DENVER, Colo. — Nearly 107,000 Americans are lost to overdose every year and that number is only expected to rise because of the current fentanyl crisis.
Among those at risk are new mothers and pregnant individuals.
"So we have to overcome a lot of that when it comes to reimagining and readdressing the disease of addiction," Dr. Donald Stader said. "This is an area of tremendous stigma within medicine and really within society period."
A year ago, he embarked on a journey to change hospital policy statewide in Colorado by sending naloxone home with patients from emergency rooms. It's a lifesaving medication that reverses or reduces the effects of opioids. Phase two of the project focuses on labor and delivery units.
"Overdose and suicide are the top killers of pregnant women in the country and in Colorado. That should give all of us as Americans a hard pause," Stader said.
Rachael Duncan, the co-chair of the Colorado Moms Initiative, says addressing the stigma is at the center of fixing this issue.
"Dispelling some of the rumors around what happens if I am using substances as a pregnant or a postpartum patient," Duncan said. "The biggest barrier for a patient is stigma and continues to be."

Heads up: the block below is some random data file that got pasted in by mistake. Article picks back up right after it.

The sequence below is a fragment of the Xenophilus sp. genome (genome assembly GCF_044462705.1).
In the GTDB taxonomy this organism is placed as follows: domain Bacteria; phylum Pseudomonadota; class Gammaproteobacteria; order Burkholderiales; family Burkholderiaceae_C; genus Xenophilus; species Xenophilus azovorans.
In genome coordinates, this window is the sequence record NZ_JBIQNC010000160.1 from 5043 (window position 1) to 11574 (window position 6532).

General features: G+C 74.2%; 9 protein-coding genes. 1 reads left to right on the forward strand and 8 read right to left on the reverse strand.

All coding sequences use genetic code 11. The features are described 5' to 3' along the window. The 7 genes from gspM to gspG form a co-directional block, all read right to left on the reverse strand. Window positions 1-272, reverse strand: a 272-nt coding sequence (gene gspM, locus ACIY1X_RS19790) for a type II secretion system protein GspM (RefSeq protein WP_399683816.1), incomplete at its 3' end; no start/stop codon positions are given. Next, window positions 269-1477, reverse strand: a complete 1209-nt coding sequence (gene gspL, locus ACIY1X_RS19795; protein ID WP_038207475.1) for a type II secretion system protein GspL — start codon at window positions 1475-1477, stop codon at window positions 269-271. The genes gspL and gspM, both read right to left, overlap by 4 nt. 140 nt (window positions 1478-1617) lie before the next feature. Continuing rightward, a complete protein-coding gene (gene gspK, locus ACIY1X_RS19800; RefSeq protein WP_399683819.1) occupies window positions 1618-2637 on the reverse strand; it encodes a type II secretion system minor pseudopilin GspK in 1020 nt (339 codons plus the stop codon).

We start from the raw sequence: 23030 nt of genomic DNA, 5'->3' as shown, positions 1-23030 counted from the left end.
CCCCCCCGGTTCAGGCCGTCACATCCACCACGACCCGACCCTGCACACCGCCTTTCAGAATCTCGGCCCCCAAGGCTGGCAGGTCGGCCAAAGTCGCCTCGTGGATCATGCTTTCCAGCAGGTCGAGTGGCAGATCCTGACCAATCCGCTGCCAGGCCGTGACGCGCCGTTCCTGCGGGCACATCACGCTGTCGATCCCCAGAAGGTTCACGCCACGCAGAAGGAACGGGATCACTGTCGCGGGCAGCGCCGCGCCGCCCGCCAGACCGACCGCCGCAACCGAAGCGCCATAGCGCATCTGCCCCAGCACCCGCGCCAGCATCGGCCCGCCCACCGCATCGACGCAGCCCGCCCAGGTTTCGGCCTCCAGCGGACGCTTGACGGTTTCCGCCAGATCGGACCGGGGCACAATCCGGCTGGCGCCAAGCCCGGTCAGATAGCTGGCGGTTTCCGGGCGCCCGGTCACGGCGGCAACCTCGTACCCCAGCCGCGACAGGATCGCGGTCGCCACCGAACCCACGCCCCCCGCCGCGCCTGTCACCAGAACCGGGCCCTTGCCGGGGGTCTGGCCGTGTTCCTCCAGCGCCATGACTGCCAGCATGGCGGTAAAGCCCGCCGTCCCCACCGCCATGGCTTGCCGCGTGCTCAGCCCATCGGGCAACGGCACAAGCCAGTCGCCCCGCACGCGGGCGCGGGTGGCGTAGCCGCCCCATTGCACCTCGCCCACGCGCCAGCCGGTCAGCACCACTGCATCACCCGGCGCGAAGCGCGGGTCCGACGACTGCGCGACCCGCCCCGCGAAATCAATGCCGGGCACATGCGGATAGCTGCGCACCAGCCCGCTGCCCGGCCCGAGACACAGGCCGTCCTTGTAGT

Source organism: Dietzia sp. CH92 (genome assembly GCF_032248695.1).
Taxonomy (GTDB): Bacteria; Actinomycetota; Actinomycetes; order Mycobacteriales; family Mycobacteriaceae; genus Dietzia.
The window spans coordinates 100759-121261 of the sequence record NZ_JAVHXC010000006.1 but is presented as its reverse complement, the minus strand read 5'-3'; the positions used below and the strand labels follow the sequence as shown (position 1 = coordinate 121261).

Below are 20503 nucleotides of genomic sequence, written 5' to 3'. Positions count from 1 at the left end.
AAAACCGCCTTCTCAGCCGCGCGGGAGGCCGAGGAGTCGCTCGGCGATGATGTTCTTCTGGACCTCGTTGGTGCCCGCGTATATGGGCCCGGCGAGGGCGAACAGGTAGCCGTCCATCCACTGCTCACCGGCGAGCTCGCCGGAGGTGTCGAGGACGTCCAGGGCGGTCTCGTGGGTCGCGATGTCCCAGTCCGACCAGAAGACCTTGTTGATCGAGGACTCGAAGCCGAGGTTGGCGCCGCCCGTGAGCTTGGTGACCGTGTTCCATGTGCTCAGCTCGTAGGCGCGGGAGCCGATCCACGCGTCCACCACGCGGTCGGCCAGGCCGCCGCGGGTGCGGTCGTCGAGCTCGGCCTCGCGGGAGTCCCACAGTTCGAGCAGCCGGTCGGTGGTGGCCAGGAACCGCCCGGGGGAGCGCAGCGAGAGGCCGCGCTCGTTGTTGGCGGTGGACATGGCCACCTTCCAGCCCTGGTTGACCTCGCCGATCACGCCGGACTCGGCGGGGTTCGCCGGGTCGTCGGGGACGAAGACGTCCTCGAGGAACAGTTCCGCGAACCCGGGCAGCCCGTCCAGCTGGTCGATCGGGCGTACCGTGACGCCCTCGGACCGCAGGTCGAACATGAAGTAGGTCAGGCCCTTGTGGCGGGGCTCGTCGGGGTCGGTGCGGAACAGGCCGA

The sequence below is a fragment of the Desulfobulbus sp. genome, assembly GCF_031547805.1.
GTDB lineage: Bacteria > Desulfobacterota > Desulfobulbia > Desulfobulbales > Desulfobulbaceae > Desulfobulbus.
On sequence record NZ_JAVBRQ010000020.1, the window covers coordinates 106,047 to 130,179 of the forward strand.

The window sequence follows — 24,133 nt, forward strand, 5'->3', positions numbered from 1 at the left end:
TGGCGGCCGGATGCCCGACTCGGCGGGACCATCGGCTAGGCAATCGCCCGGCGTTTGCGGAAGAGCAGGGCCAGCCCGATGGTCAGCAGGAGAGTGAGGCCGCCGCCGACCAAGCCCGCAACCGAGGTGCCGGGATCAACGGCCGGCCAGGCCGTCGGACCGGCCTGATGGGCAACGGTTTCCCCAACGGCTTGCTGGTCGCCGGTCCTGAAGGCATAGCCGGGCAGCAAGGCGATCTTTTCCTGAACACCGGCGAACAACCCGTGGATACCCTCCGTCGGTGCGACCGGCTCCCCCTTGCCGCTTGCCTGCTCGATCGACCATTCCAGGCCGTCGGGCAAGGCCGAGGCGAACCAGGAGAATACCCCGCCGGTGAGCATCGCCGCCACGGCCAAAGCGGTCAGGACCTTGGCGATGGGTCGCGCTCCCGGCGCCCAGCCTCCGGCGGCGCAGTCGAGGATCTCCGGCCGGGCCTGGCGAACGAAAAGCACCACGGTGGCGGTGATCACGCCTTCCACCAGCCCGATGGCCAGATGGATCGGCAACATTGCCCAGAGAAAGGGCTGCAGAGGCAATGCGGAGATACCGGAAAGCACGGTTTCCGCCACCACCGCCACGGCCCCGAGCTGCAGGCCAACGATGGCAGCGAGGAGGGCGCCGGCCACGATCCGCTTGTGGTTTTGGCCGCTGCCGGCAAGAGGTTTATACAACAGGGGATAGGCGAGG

Those spearheading this effort emphasize that giving out naloxone isn't just about the compound, they say it's also about the connection with the patient.
"What we can do as a first step is really de-stigmatize that conversation at the bedside. So we talk frankly and openly about substance use and if a mother or a pregnant person is using substances— to then use that as an opportunity to provide naloxone and say, 'Your life matters, the life of your child matters,' and we want you to be alive and be a health mom once your child is born," Stader said.
As a perinatal nurse practitioner, Mari Gambotto has already experienced the success this approach can have.
"I was super excited because it was really the gateway to help with forming a bond with these moms for them to feel like they could talk to us and they could open up," Gambotto said. "What I would like to say to those moms is there is help out there and it's not your fault that this is going on and we can walk the path together."
Trust and support are what lead to people seeking out treatment.
"And what treatment does is the most amazing thing, is it reunites that person with their health and it allows that mother or that pregnant person to be an amazing parent when that child comes out," Stader said.
This approach has already caught the attention of other states.
"We are actually concentrated as a nonprofit at piloting this in 10 different states coming in 2023," Stader said.
They plan to keep working until every hospital across the country is providing this crucial medication and support so many new moms and pregnant people need.